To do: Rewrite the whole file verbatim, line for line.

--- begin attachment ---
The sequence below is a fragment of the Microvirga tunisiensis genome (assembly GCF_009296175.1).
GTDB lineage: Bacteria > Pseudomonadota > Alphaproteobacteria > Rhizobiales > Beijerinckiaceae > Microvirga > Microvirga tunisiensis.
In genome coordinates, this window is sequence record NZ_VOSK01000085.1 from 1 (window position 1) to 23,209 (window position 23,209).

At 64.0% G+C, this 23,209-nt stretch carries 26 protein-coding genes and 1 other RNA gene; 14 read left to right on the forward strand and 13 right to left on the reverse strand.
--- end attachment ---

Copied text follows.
The sequence below is a fragment of the Microvirga tunisiensis genome (assembly GCF_009296175.1).
GTDB lineage: Bacteria > Pseudomonadota > Alphaproteobacteria > Rhizobiales > Beijerinckiaceae > Microvirga > Microvirga tunisiensis.
In genome coordinates, this window is sequence record NZ_VOSK01000085.1 from 1 (window position 1) to 23,209 (window position 23,209).

At 64.0% G+C, this 23,209-nt stretch carries 26 protein-coding genes and 1 other RNA gene; 14 read left to right on the forward strand and 13 right to left on the reverse strand.